Until lockdown, Stevenson had toyed with giving up acting to focus more on charity or other areas of work. “I am very driven by a need to feel that I’m useful. Useful is an unglamorous word. But that’s the feeling that I think I’m haunted by – the fact that what I do for a living may not be useful.” Nevertheless, when she can’t act she “feels the gap, the absence, in such clear shape”. This was filled by painting, but it is not the only hollow in her life. There is also grief. In November, Stevenson’s eldest child, her stepson, died suddenly at the age of 37. “Tomo was one of the most beautiful human beings who ever walked the Earth,” she says. “He was incapable of lying. And he was amazingly good at love. Losing a child, it’s so frightening. So much of the year has been about survival, the whole country watching these terrible statistics nightly on the news. But the young people were supposed to be OK.
“We’re a joyous family, full of humour. And it’s been so strange, this identity of being a tragic family. Not being able to mourn together, it was like Alice in Wonderland or something. We’d fallen down some rabbit hole and everything was just wrong. The truth is that when you get a shock like that, when you get lost like that, you just stagger from moment to moment.”
Painting has “rescued” her. This is why we’re in overalls. “Sometimes I feel the more I’m physically constricted by lockdown, the more my mind is roaming around. But when I’m painting, I just can’t think about anything else, probably because I’m so bad at it. So all those voices in my head go still.”
Art and, of course, her partner Hugh, a love of 28 years but no vows. As the daughter of an army wife, Stevenson says, “I grew up seeing what incredible restraints marriage imposes on women in certain situations. I felt my mum sometimes metaphorically beating at the walls.” Yet she is now feeling the urge. “Same-sex marriage has reformed the institution, hasn’t it? I mean, I’m ridiculously soppy about him. And it would be amazing to say that to the world. So why not?”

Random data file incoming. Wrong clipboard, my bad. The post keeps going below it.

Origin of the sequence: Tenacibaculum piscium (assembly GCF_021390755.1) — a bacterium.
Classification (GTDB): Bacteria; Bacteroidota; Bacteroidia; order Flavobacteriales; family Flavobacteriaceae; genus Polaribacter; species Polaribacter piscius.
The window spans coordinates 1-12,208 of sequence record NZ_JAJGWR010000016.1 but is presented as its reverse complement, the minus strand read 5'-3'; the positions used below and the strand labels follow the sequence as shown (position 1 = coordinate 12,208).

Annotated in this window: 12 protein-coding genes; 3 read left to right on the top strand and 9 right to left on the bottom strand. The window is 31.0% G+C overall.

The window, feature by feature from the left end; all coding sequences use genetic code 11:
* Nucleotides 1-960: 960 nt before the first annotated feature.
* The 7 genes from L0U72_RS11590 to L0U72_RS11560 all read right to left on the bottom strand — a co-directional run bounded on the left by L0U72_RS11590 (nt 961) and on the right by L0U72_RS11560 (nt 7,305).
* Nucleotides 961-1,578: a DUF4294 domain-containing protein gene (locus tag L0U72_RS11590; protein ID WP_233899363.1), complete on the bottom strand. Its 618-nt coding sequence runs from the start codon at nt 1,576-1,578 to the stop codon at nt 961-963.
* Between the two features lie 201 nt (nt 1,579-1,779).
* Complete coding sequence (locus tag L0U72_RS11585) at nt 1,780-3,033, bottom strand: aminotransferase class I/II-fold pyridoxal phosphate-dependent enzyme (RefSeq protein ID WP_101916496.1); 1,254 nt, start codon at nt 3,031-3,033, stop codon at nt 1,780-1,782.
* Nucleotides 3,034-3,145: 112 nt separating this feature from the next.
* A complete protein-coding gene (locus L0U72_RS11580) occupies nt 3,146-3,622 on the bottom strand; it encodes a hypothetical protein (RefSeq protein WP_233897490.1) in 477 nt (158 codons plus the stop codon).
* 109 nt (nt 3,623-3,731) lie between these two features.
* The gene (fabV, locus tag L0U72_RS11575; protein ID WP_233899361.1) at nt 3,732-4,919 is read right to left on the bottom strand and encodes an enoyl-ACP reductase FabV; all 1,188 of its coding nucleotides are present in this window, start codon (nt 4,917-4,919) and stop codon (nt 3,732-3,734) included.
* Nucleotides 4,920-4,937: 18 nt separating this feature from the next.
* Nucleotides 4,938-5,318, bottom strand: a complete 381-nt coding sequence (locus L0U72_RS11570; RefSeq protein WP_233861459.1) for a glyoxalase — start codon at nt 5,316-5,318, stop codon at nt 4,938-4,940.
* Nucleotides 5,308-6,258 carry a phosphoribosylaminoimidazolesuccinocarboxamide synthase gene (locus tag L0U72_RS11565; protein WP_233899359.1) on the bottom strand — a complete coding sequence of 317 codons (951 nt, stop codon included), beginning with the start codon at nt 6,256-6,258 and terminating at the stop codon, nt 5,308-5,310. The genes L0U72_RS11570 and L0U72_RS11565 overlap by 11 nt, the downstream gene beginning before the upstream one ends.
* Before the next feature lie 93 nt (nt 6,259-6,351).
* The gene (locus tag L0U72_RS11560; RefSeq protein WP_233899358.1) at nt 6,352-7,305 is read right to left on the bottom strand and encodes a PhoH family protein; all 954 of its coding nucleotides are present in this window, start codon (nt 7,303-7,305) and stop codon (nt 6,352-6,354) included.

As life cranks up again, Stevenson fears losing the stillness of art and the sanctuary of family that have silver-lined a year of thunderclouds. “I’ve missed acting terribly, but I have loved the stopping of the other stuff, the noise.” She’s ecstatic to be filming again: an ITV thriller about the Plymouth Brethren, an evangelical Christian movement. But she is not so sure we’re free of all this yet. “I can feel those forces poised. They’re like leopards waiting to pounce on us again as soon as they can.”
Stevenson admitted she was not ready to accept an invitation to present an award at this year’s Baftas, red carpets being just the kind of “torture” she’s enjoyed tuning out. Instead, she and Hugh dedicated the week to their three children. Together, on the Suffolk landscape she loves so much, they planted a tree for Tomo. “It’s not about being in a beautiful place,” she says. “It’s about seeing the beauty in everything. It’s about remembering what we have amid everything we’ve lost.”